Lt. Gov. Fischbach expects Minnesota to swing right in elections
Minnesota Lt. Gov. Michelle Fischbach, said she is hopeful the state will swing right during November elections. She said if voters elect Republicans, it could be the first time in history the state is entirely Republican controlled. "We're going...
Minnesota Lt. Gov. Michelle Fischbach, said she is hopeful the state will swing right during November elections.
She said if voters elect Republicans, it could be the first time in history the state is entirely Republican controlled.
“We’re going to be fighting against their progressive, liberal agenda. … We will continue to work through and just explain to people what we stand for and I think the state of Minnesota shares those beliefs,” she said in an interview with the Herald Monday.
Fischbach and her running mate, former Gov. Tim Pawlenty, lost their bid for the Republican nomination for the governor’s office in Tuesday’s primary election to Hennepin County Commissioner Jeff Johnson and running mate Donna Bergstrom.
While the House is currently Republican controlled, the Senate is equally split after Fischbach resigned in May to become the lieutenant governor. She took the role after former Sen. Al Franken resigned due to sexual harassment allegations and previous Lt. Gov. Tina Smith was appointed to replace him.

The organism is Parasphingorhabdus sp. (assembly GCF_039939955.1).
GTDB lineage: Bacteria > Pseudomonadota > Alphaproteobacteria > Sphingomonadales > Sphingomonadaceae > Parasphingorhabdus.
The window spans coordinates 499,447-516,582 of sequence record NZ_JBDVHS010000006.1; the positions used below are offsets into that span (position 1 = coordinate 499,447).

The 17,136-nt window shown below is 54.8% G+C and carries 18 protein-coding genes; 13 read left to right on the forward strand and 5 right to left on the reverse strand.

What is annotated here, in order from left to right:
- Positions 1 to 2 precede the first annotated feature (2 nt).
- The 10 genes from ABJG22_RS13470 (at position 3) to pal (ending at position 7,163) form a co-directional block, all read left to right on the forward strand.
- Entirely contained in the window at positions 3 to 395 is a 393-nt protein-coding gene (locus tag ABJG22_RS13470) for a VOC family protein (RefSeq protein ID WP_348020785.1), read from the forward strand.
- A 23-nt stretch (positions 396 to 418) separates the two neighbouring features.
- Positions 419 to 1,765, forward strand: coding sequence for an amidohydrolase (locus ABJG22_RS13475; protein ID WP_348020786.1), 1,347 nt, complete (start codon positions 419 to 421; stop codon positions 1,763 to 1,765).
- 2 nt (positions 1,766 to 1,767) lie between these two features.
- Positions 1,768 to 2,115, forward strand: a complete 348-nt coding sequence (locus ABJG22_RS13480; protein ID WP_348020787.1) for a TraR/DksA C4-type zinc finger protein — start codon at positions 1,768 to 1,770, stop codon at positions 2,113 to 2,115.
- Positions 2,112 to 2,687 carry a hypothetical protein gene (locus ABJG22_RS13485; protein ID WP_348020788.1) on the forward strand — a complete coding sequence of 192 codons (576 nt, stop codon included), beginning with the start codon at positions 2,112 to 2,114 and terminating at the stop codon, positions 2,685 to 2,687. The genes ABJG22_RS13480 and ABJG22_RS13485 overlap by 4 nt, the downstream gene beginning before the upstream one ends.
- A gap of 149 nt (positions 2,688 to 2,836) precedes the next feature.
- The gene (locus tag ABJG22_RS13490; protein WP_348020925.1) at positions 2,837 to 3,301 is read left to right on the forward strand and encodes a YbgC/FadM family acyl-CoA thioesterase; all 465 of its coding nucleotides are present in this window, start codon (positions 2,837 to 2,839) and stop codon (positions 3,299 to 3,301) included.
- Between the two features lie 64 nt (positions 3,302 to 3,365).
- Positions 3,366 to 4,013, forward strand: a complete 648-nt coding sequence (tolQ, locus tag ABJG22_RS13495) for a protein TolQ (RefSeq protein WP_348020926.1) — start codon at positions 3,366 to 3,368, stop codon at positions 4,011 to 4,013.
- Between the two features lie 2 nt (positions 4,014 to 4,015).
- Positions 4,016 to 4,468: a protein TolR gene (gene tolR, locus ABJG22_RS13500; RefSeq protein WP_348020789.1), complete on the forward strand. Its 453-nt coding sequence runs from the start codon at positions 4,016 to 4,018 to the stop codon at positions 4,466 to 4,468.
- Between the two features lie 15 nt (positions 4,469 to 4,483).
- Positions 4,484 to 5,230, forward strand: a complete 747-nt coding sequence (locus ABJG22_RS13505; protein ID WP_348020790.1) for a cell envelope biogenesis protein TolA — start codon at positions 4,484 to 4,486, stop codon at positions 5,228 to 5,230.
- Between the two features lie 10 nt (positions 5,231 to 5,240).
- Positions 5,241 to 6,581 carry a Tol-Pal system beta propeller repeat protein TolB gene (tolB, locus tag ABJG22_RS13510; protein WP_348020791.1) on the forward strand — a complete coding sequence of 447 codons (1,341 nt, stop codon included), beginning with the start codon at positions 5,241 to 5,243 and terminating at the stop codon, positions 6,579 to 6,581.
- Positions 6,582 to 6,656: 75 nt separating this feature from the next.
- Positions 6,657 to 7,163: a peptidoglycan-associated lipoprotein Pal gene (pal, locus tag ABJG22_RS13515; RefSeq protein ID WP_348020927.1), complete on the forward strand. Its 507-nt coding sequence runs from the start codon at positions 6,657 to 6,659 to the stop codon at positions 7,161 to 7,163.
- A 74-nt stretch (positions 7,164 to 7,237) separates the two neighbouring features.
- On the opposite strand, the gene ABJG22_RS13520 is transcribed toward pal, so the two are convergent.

Fischbach filed lawsuits to maintain her role as president of the Minnesota Senate simultaneously with lieutenant governor. She resigned from the Senate when the Legislature adjourned and announced a partnership with Pawlenty shortly after.
Her current role as lieutenant governor falls along unusual circumstances and also party lines, she said, since Gov. Mark Dayton is a Democrat.
Johnson will face Democratic nominee Rep. Tim Walz in November.
Fischbach said her bid for lieutenant governor was less about the position and more about the partnership with Pawlenty, she said. As she looks to the future now, she said she’ll stay busy as the incumbent lieutenant governor until January.
Fischbach was the first female president of the Senate and said she’s encouraged to see the high numbers of women running for office during this election.
Though the rise in female candidates has been heavily attributed to Democrats running for office in the wake of the presidential election, Fischbach said she is proud to be a role model for young girls.
“It’s wonderful women are running,” she said. “One side or the other, it creates a really nice balance with women and men in there willing to represent their constituents. And I’m not going to say men can’t do it, but women may very well do a superior job.”